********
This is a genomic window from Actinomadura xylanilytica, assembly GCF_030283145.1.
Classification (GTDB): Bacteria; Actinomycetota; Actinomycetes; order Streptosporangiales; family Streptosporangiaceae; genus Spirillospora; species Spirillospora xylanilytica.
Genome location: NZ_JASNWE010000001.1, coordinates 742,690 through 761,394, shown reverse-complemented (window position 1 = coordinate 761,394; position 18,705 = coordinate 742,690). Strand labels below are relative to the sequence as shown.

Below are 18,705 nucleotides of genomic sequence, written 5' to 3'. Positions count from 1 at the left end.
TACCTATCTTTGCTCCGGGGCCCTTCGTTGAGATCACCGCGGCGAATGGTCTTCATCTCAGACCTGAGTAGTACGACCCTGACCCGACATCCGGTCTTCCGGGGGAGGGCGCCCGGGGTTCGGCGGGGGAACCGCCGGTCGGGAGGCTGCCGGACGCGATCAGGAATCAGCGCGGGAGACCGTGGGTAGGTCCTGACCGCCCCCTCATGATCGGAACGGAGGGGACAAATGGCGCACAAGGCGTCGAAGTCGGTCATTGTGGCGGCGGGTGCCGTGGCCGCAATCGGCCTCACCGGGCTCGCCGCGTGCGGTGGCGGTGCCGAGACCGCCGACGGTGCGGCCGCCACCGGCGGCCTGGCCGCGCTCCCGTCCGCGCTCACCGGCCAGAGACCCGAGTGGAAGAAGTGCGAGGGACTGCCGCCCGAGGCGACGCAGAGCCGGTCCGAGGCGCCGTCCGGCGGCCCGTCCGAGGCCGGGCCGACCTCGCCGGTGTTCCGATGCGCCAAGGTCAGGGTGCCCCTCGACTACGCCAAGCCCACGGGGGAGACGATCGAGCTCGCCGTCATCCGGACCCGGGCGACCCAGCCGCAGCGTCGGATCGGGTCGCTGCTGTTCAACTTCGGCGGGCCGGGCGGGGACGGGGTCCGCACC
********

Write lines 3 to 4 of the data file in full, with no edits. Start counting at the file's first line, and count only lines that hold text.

Genome location: NZ_JASNWE010000001.1, coordinates 742,690 through 761,394, shown reverse-complemented (window position 1 = coordinate 761,394; position 18,705 = coordinate 742,690). Strand labels below are relative to the sequence as shown.

Below are 18,705 nucleotides of genomic sequence, written 5' to 3'. Positions count from 1 at the left end.